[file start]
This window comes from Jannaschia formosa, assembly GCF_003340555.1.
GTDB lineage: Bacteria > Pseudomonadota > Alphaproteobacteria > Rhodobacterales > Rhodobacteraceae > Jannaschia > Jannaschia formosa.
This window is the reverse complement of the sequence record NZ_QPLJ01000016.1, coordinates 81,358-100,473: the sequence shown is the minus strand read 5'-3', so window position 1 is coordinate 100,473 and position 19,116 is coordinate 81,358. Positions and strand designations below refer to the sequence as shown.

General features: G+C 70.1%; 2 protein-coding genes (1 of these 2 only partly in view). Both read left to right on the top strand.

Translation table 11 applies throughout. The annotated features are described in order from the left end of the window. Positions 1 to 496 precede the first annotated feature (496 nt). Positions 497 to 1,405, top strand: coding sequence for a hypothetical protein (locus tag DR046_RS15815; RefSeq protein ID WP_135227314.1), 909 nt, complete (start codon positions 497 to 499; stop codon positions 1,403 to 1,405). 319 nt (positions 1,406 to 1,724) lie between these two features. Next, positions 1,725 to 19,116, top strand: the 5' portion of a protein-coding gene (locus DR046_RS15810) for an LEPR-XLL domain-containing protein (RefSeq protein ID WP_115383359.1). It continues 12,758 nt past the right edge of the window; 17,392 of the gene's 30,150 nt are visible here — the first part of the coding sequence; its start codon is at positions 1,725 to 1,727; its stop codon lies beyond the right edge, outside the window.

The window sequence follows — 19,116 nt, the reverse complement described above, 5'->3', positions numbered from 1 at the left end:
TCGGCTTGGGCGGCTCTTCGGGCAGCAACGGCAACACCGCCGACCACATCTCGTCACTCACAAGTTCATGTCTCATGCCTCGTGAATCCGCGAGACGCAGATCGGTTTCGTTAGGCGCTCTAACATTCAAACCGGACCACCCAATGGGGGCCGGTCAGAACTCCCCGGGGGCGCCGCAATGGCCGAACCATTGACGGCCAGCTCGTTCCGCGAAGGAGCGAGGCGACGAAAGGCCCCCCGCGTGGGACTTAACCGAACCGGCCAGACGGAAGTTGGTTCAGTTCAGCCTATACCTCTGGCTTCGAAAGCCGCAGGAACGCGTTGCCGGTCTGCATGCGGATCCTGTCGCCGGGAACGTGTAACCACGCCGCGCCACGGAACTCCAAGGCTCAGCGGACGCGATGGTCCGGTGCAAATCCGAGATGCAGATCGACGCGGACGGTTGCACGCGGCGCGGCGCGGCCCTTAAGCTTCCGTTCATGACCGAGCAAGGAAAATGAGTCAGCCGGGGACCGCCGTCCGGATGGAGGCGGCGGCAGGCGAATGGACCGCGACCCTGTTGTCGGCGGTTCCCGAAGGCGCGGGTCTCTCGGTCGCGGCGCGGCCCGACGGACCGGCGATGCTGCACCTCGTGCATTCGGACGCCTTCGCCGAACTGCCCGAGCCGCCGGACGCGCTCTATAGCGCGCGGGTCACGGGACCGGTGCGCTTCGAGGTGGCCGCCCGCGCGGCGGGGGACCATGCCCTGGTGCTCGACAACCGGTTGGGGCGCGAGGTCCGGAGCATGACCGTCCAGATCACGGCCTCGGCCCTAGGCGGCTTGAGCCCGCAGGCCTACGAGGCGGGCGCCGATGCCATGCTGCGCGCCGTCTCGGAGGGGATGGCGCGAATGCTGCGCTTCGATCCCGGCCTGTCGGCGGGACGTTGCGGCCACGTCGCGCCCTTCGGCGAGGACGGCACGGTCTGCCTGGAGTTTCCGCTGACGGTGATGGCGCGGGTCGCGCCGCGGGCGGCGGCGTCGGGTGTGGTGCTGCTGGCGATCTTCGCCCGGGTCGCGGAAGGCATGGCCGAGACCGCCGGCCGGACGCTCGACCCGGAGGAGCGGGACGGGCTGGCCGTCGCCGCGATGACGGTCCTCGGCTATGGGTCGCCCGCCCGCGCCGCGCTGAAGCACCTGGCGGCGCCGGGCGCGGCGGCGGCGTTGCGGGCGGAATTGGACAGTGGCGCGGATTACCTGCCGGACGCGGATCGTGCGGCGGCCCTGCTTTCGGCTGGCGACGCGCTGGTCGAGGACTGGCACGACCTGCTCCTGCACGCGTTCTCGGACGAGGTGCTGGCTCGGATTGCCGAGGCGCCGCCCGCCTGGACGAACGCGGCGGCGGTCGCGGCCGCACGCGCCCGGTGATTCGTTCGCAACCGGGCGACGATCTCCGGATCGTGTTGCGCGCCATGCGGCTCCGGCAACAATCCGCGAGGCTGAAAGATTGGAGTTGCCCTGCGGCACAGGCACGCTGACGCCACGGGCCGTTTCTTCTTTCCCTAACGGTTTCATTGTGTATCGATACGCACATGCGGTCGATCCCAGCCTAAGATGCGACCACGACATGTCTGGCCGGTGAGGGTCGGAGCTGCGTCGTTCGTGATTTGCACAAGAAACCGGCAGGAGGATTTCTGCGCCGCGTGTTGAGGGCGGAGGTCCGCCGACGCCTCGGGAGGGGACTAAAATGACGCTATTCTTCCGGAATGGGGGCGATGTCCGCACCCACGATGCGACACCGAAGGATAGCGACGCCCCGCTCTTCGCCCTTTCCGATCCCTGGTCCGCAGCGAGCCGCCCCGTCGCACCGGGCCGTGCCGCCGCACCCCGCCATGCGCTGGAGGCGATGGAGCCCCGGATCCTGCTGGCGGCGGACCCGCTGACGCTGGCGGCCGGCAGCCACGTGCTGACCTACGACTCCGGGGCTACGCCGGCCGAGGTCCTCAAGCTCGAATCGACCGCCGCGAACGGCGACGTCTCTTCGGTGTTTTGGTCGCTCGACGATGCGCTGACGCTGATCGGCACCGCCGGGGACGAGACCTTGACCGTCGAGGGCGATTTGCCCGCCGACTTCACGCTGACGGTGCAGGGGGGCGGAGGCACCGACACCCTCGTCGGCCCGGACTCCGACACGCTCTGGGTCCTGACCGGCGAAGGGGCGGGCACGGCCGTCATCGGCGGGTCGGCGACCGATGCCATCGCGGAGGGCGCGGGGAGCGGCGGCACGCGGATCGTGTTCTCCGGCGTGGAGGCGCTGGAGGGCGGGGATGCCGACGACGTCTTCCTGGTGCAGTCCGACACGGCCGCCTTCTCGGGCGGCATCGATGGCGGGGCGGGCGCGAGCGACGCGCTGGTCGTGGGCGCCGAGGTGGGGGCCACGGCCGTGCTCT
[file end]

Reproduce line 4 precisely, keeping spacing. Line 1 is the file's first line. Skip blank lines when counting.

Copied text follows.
General features: G+C 70.1%; 2 protein-coding genes (1 of these 2 only partly in view). Both read left to right on the top strand.